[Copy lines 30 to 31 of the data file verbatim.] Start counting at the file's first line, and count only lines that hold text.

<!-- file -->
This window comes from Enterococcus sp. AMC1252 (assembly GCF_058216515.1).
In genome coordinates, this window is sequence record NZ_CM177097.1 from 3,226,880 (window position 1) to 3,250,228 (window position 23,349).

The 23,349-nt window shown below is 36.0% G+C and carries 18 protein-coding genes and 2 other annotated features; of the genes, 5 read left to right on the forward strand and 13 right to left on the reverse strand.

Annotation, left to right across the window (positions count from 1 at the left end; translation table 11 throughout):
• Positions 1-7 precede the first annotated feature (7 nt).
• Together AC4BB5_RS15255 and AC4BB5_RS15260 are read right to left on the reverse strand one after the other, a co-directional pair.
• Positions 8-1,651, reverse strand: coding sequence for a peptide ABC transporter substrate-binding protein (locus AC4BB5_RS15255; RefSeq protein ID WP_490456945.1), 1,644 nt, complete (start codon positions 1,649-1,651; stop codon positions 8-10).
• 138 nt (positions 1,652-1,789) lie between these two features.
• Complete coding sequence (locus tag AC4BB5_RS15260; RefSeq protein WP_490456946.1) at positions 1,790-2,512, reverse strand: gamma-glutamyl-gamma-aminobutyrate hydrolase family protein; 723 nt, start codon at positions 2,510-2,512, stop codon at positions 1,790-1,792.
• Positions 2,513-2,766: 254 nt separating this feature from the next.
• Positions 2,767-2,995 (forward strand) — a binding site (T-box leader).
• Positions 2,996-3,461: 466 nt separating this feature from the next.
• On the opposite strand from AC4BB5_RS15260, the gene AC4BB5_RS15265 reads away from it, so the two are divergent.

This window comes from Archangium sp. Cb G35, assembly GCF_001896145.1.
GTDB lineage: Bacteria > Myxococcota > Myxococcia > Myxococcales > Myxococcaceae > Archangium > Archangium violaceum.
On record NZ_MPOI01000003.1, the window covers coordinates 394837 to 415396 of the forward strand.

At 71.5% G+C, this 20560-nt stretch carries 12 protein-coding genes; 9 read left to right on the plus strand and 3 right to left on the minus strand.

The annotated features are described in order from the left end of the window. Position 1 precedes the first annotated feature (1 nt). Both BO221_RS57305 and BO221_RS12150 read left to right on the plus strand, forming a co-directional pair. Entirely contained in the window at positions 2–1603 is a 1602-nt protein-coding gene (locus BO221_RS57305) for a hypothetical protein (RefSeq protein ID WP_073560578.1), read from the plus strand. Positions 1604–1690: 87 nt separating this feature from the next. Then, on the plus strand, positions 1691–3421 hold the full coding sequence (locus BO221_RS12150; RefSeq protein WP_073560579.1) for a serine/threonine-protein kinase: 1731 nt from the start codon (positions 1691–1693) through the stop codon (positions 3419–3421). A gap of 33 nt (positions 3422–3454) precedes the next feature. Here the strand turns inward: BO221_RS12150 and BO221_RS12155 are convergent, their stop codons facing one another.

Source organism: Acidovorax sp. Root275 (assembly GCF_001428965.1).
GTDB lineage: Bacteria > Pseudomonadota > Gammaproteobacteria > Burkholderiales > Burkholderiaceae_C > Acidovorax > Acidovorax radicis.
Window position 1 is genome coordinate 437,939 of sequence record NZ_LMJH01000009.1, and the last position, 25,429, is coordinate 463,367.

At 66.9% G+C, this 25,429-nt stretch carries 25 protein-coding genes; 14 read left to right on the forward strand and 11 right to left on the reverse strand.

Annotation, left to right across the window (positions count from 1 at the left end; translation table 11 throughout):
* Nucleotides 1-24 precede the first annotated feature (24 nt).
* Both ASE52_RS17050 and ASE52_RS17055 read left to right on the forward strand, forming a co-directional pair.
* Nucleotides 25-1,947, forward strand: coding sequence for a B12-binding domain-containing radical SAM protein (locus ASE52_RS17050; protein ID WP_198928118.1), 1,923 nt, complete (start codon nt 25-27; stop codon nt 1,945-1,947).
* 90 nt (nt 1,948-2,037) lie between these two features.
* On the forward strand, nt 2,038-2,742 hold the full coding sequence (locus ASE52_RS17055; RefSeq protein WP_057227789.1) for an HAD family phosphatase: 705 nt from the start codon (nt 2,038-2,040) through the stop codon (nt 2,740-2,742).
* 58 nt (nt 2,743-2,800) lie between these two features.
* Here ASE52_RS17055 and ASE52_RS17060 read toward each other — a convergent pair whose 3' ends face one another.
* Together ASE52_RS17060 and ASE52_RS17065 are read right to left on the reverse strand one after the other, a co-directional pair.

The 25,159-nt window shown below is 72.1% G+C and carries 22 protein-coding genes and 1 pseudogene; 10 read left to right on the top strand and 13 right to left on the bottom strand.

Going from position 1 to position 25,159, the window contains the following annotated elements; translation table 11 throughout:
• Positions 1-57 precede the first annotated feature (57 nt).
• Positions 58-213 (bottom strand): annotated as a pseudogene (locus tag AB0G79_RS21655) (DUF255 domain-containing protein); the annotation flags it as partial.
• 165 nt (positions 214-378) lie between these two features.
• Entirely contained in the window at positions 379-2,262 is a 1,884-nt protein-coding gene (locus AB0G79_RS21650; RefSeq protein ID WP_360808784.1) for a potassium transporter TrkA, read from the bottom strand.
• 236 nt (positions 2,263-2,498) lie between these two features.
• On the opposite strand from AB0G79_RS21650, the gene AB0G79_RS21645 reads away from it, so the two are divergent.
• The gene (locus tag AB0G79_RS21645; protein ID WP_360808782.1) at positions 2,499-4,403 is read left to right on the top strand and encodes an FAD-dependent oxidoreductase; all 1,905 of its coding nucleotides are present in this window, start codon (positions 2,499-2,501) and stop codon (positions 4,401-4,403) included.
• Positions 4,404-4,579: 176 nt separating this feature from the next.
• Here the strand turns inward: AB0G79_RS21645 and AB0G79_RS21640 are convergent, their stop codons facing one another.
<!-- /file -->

* Here ASE52_RS17055 and ASE52_RS17060 read toward each other — a convergent pair whose 3' ends face one another.
* Together ASE52_RS17060 and ASE52_RS17065 are read right to left on the reverse strand one after the other, a co-directional pair.